Monday, December 31, 2018

Best of the Year 2018

Already time for the yearly roundup of some of the best reads this year. I always wait until the very last possible moment to post my list; you never know what you'll come across around Christmas! I like to give every book I've read this year a chance to appear on my favourites list, no matter if I read it in the first week of January or the last few days of December. 

I also create a statistical summary each year, mostly for my own geekish pleasure. As I've said before, I don't think of reading as a competition -- I keep track of numbers and various stats for my own interest, not to prove anything or compare myself to anyone. 

Here are my reading stats for 2018.

Total Reading: 184


Female: 160

Male: 19
Both/Neither: 5

Genre etc.

Fiction: 133

Non Fiction: 34
Poetry: 2
Graphic Novels: 5
Short Stories: 10

In Translation: 37

Swedish: 11

Quebec French: 6
French: 5
Japanese: 4
German: 4
Korean: 2
Finnish: 1
Arabic: 1
Spanish: 1
Norwegian: 1
Polish: 1

My Own Books: 62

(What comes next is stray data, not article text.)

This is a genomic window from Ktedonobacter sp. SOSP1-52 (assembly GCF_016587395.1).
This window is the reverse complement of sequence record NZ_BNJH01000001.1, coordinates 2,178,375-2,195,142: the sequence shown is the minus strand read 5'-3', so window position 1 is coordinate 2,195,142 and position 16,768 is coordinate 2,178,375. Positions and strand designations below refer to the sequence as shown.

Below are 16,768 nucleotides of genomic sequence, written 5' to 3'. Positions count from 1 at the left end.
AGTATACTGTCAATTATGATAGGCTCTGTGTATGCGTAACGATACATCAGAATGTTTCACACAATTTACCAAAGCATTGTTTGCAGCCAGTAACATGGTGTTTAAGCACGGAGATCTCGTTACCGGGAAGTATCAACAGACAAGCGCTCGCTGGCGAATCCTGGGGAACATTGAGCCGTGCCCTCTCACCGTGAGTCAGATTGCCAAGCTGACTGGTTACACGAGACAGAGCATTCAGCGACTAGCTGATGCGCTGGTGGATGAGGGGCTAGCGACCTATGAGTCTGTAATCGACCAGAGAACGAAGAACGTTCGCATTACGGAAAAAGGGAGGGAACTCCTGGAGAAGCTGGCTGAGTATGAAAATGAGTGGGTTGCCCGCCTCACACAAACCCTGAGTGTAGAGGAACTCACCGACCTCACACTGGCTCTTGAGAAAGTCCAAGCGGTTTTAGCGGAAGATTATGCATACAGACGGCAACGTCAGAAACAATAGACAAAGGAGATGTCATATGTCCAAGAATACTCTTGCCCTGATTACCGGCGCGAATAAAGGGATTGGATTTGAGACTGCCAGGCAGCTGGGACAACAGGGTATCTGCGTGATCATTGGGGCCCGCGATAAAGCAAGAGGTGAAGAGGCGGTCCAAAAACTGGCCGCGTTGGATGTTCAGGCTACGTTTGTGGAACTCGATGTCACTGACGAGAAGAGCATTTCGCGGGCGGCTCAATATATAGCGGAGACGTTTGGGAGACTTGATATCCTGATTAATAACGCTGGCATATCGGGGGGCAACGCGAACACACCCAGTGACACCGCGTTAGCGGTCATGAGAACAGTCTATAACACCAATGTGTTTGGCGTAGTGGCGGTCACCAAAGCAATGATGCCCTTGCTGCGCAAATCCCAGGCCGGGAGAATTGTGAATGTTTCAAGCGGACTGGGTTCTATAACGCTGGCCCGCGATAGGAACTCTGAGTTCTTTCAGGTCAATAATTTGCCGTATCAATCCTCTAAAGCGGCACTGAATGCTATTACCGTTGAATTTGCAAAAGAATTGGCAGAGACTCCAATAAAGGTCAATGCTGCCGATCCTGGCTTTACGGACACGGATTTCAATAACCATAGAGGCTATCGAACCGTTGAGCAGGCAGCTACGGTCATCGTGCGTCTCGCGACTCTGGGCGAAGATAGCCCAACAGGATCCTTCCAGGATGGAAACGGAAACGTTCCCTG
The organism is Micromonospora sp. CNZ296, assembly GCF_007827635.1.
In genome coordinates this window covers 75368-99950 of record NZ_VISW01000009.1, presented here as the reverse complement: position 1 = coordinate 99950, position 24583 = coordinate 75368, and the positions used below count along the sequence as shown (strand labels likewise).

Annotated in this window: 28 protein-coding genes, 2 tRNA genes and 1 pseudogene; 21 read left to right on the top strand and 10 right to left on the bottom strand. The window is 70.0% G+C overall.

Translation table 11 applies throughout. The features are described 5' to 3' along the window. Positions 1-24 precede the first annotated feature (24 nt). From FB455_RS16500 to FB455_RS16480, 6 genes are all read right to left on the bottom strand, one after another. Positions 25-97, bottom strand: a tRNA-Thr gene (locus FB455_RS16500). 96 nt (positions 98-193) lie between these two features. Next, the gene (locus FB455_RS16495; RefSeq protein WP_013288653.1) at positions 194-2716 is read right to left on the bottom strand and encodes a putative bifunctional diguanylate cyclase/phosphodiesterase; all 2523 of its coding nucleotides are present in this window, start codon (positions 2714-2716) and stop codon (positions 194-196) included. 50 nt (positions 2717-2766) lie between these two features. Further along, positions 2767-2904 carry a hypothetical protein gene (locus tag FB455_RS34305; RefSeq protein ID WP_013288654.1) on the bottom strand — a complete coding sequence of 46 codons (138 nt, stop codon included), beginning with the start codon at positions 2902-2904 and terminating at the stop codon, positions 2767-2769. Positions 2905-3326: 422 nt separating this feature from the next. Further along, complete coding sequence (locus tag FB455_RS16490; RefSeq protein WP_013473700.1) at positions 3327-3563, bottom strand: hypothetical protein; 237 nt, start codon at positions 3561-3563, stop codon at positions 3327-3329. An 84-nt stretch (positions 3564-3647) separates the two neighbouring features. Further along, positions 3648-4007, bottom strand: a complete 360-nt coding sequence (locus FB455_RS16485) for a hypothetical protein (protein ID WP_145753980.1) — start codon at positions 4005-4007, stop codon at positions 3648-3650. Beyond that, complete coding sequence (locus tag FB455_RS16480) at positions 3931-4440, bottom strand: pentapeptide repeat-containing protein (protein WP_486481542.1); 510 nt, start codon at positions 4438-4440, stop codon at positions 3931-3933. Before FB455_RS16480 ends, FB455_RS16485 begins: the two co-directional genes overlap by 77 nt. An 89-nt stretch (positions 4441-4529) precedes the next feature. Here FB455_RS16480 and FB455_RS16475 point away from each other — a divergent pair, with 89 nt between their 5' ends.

Library Books: 115

Review Copies: 7

Rereads: 5

E-reads: 22
Author who I read the most from: With my last book of the year, it's a tie: Mary Burchell & Louis L'Amour (both with 12)

2018's Weird Random Stat :  Number of books with a one-word title - 28


And now on to my favourite titles of the year!

These titles were chosen because they met my personal likings somehow -- either with their creativity, great writing, immersive characterizations, or just because I really enjoyed reading them. 

Amatka / Karin Tidbeck

A weird and wonderful discovery! This speculative novel was a mysterious surprise, and I haven't stopped thinking about it all year.

Bellewether / Susanna Kearsley

One of my favourite authors hits all my favourite notes in this one: history, museums, ghosts, and true love.

The Time of Mute Swans / Ece Temelkuran; trans. Kenneth Dakan

A beautifully told story of Turkey, a young girl's childhood under the threat of revolution, and a family's journey. With unforgettable images and powerful storytelling, this is one that has stuck with me. 

A complex mix of family, identity and belonging, this novel that ranges from a girl's childhood in Iran to adulthood in France was amazing. The writing was strong and the threads of the story so richly interwoven I couldn't put it down.

The End of Days / Jenny Erpenbeck; trans. Susan Bernofsky